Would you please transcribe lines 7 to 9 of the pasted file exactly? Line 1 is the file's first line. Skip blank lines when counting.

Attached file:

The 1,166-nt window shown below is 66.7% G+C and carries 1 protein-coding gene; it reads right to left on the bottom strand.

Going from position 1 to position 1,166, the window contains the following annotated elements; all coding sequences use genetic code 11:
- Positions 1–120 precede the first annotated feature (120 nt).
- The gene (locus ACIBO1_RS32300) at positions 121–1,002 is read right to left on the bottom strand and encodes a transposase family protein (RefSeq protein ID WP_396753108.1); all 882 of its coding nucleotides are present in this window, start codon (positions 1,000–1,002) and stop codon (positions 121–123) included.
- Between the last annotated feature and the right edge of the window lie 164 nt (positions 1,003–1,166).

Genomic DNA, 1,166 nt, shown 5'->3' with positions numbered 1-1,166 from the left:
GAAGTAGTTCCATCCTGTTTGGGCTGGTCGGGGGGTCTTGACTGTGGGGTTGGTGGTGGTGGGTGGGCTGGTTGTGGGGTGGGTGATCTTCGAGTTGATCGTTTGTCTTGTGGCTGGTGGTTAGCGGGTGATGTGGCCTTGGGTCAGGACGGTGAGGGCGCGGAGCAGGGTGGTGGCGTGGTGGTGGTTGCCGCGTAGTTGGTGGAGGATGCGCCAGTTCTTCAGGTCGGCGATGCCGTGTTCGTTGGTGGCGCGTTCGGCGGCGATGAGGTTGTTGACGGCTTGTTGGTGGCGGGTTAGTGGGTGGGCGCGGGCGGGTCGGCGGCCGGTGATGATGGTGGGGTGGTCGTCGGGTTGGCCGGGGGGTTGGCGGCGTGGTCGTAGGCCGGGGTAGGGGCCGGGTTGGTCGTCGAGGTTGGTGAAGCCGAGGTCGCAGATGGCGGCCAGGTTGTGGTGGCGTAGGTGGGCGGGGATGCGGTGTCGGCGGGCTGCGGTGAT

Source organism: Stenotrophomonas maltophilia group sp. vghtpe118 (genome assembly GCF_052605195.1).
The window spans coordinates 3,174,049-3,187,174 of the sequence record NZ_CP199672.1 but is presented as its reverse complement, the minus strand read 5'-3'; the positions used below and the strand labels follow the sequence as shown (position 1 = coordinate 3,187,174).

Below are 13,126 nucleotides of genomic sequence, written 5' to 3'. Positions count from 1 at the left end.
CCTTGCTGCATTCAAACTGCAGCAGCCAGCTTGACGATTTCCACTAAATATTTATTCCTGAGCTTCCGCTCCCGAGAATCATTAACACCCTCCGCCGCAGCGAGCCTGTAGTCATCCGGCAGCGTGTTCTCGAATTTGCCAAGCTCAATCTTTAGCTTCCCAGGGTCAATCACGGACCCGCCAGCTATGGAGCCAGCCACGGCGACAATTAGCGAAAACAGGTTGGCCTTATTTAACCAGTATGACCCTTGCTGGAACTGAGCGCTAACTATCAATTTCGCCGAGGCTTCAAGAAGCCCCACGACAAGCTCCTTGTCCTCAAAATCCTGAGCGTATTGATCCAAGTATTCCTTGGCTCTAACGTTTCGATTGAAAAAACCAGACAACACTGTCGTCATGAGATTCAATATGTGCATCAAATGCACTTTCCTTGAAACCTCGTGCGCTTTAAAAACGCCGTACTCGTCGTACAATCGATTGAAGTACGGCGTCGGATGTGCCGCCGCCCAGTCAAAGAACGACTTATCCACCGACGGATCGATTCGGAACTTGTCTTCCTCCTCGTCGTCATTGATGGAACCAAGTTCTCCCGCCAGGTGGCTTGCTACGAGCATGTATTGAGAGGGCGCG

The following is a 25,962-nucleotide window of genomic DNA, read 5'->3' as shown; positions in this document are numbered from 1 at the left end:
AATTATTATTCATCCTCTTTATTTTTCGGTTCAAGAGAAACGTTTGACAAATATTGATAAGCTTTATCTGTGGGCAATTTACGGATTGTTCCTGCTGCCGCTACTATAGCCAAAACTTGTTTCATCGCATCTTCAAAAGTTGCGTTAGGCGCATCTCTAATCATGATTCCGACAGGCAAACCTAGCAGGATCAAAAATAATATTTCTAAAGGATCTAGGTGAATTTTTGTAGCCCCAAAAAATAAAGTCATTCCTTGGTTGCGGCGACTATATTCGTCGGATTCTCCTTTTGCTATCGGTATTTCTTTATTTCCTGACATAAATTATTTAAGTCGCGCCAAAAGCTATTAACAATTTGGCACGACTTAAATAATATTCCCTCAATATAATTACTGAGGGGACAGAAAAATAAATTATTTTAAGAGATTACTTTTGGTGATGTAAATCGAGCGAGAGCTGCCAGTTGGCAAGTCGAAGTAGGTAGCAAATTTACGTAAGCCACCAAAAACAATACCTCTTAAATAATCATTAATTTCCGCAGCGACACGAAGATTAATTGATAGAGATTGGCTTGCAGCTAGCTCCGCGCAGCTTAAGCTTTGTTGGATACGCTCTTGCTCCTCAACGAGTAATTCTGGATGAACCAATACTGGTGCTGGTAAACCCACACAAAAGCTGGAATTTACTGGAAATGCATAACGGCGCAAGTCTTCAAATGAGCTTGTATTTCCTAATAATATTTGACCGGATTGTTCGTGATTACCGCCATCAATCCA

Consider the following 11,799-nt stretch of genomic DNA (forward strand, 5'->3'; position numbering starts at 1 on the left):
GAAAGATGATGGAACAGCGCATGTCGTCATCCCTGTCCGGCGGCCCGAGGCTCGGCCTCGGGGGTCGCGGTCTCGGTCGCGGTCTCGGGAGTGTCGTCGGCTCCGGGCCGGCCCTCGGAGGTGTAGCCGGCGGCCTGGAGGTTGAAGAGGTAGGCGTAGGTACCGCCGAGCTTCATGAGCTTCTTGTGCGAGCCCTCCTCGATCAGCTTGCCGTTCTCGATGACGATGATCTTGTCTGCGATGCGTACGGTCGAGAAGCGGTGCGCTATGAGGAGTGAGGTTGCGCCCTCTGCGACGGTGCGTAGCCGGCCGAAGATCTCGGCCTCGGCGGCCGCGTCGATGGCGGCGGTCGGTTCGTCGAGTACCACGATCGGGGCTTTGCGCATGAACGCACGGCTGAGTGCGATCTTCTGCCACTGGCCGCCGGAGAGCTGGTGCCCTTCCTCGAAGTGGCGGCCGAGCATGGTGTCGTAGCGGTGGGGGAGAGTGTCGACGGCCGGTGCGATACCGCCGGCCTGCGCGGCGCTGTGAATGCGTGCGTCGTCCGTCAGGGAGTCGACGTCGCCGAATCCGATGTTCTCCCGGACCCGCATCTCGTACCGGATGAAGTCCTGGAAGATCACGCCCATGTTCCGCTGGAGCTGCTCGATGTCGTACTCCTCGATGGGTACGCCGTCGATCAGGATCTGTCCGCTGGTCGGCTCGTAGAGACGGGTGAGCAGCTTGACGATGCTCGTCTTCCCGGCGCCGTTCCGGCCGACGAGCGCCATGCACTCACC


GAAGTAGTTCCATCCTGTTTGGGCTGGTCGGGGGGTCTTGACTGTGGGGTTGGTGGTGGTGGGTGGGCTGGTTGTGGGGTGGGTGATCTTCGAGTTGATCGTTTGTCTTGTGGCTGGTGGTTAGCGGGTGATGTGGCCTTGGGTCAGGACGGTGAGGGCGCGGAGCAGGGTGGTGGCGTGGTGGTGGTTGCCGCGTAGTTGGTGGAGGATGCGCCAGTTCTTCAGGTCGGCGATGCCGTGTTCGTTGGTGGCGCGTTCGGCGGCGATGAGGTTGTTGACGGCTTGTTGGTGGCGGGTTAGTGGGTGGGCGCGGGCGGGTCGGCGGCCGGTGATGATGGTGGGGTGGTCGTCGGGTTGGCCGGGGGGTTGGCGGCGTGGTCGTAGGCCGGGGTAGGGGCCGGGTTGGTCGTCGAGGTTGGTGAAGCCGAGGTCGCAGATGGCGGCCAGGTTGTGGTGGCGTAGGTGGGCGGGGATGCGGTGTCGGCGGGCTGCGGTGAT

Source organism: Stenotrophomonas maltophilia group sp. vghtpe118 (genome assembly GCF_052605195.1).
The window spans coordinates 3,174,049-3,187,174 of the sequence record NZ_CP199672.1 but is presented as its reverse complement, the minus strand read 5'-3'; the positions used below and the strand labels follow the sequence as shown (position 1 = coordinate 3,187,174).